This action arcade shooter is certainly a fine addition to the Switch’s library of games. But with limited game time in a student schedule and a plethora of great games filling the eShop already, a ‘fine’ game has little room to breathe. Willy Jetman: Astromonkey’s Revenge definitely recreates the 90s era gaming experience it hoped to emulate, but in doing so ignored some of the last three decade’s improvements and crash lands as a result.
You, unsurprisingly, play as Willy, a garbage collector sent to the planet Gravos. However, as always occurs in this kind of story, the ensuing adventure will see Willy achieve a loftier destiny. This spin on the stereotypical hero’s journey is different, but beyond a minor gameplay element and dialogue, Willy’s trash-collecting life could have been considerably more distinct.
No combat encounter ever felt different to any other
This lack of distinction plagues most other aspects of Willy Jetman too, with music, new levels and combat encounters rarely being memorable. The music was enjoyable, but blended into the background after mere minutes; I would not be able to tell two levels apart if shown a side-by-side, and no combat encounter ever felt different to any other. Boss fights felt repetitive and general fights melded into one.
The fights are just not fun either, in the place of genuine challenge the game instead decides to cram smaller spaces with more enemies to increase the difficulty as you progress. This combined with clunky controls results in an imprecise experience, with only Willy’s level and gear as any indication that your character is progressing at all.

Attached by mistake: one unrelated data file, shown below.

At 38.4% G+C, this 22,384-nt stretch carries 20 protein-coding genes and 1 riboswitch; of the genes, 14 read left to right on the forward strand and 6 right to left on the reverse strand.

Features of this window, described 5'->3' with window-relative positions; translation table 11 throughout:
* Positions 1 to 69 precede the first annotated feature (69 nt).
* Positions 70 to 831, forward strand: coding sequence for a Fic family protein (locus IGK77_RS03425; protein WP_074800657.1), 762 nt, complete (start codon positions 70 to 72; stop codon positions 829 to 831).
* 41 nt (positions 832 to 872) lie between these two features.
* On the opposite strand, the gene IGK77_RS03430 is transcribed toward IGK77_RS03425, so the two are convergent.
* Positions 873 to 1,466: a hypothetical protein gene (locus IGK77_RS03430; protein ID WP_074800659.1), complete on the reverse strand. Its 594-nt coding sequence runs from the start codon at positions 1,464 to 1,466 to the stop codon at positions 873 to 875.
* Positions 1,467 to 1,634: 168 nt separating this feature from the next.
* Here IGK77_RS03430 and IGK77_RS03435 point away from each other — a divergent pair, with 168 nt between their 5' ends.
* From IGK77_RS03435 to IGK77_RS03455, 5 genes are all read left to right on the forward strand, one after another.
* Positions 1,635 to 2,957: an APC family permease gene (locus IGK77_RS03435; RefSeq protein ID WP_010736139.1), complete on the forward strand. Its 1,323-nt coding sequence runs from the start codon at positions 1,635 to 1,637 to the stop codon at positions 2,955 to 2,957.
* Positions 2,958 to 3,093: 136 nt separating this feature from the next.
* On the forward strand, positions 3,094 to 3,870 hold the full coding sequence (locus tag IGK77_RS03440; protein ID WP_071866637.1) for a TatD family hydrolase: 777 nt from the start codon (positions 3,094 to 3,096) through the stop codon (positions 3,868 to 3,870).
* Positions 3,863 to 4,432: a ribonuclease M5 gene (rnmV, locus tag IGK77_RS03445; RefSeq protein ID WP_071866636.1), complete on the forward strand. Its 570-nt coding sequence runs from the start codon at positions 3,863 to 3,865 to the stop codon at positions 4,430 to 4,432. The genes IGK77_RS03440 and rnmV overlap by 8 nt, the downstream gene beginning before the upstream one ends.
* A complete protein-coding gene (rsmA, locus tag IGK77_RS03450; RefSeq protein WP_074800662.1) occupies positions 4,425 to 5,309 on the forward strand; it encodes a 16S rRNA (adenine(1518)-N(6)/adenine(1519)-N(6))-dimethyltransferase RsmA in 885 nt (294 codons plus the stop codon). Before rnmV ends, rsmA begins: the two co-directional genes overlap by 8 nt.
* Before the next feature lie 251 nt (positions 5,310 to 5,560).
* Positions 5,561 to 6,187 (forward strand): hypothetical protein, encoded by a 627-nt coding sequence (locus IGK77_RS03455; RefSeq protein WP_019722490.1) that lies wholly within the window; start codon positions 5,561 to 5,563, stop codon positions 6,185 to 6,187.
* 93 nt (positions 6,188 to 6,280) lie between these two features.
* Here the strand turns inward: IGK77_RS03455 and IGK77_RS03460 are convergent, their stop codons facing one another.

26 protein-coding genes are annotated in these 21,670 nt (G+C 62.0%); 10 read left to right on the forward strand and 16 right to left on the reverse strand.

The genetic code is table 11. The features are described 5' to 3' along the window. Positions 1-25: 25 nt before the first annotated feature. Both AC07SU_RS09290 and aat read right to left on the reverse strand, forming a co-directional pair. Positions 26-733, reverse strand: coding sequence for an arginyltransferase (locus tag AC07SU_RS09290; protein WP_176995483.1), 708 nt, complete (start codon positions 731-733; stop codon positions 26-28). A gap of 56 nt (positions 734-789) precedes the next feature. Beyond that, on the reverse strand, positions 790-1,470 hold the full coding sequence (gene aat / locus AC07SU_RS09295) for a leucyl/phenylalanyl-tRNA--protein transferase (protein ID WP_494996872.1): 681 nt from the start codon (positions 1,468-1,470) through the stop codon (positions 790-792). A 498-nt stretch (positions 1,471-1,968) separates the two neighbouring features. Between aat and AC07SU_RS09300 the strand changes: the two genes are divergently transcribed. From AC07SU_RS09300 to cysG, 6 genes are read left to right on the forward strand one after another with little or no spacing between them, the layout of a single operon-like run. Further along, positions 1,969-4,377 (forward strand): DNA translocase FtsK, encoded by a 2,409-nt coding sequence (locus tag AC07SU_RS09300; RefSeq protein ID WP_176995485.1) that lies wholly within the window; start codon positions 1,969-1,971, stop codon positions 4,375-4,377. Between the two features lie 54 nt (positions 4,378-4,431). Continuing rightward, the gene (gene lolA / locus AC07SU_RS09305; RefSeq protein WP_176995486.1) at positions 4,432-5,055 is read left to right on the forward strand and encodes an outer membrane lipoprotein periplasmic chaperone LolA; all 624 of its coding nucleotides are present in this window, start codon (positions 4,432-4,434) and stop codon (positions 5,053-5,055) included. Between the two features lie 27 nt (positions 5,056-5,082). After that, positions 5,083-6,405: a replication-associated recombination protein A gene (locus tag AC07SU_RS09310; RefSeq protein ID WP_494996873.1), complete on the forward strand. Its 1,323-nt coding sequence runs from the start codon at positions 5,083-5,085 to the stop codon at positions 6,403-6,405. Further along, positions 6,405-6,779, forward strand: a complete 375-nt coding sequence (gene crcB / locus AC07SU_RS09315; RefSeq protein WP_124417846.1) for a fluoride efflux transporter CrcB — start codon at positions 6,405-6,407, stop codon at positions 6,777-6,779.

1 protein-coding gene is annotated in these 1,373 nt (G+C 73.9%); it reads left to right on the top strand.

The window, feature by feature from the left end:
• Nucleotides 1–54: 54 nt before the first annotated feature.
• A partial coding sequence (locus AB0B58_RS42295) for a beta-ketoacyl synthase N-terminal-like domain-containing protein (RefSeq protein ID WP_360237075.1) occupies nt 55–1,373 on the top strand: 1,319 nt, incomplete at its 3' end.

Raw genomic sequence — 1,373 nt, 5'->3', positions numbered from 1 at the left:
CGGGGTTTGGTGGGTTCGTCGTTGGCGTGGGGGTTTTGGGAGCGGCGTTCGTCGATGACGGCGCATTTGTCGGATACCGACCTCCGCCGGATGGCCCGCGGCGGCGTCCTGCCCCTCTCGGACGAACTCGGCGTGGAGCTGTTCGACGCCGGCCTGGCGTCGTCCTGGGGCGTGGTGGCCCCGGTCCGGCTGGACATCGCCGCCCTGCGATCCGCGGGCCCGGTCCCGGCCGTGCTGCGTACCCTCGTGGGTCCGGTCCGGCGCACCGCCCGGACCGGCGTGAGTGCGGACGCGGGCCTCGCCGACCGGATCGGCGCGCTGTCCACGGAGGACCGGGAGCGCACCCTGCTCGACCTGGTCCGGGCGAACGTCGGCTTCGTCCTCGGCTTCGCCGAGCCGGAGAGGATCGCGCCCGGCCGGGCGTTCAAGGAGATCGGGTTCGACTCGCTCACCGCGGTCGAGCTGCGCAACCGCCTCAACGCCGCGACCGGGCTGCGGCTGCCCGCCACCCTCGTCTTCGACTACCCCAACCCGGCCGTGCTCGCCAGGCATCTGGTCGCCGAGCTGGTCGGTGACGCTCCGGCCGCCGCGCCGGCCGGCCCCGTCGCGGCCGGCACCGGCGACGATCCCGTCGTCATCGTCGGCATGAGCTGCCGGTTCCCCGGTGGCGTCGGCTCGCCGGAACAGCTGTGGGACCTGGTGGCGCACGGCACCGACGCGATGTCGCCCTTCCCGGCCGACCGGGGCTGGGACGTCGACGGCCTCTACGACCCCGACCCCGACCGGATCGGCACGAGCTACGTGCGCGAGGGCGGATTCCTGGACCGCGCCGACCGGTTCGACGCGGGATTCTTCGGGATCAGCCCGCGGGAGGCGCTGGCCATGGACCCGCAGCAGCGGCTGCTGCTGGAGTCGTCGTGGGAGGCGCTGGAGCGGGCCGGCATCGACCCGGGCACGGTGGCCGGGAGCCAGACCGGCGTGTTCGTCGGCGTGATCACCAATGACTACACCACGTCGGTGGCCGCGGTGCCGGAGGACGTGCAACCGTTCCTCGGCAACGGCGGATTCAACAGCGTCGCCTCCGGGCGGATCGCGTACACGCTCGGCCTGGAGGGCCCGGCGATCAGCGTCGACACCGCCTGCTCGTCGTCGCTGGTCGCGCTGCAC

It felt more like a chore rather than an exciting experience
The controls are a whole other source of discontent, with gunplay and jetpack movement annoyingly imprecise. The various guns are definitely each unique, from the way they fire to smaller details like their audio and visuals, but combat is a nightmare. Most weapons only fire horizontally, and any weapons with vertical capabilities are a pain to use. As such, if you want to shoot an enemy above you, you must fly up to their level. Though manipulating flight and gunfire is a tough one, causing fights to become disjointed as I either soar too high or fall too low.
Willy Jetman: Astromonkey’s Revenge is not bad but never felt worthy of my free time. Whenever I ducked in between lectures and seminars, it felt more like a chore rather than an exciting experience. If you love this kind of shooter and can master the jetpack better than I, you might find more enjoyment if you pick this game up. Though, when the Switch has plenty of other shooters to itch your trigger fingers instead, I do not see why you would. That is why this game earns a 2:2.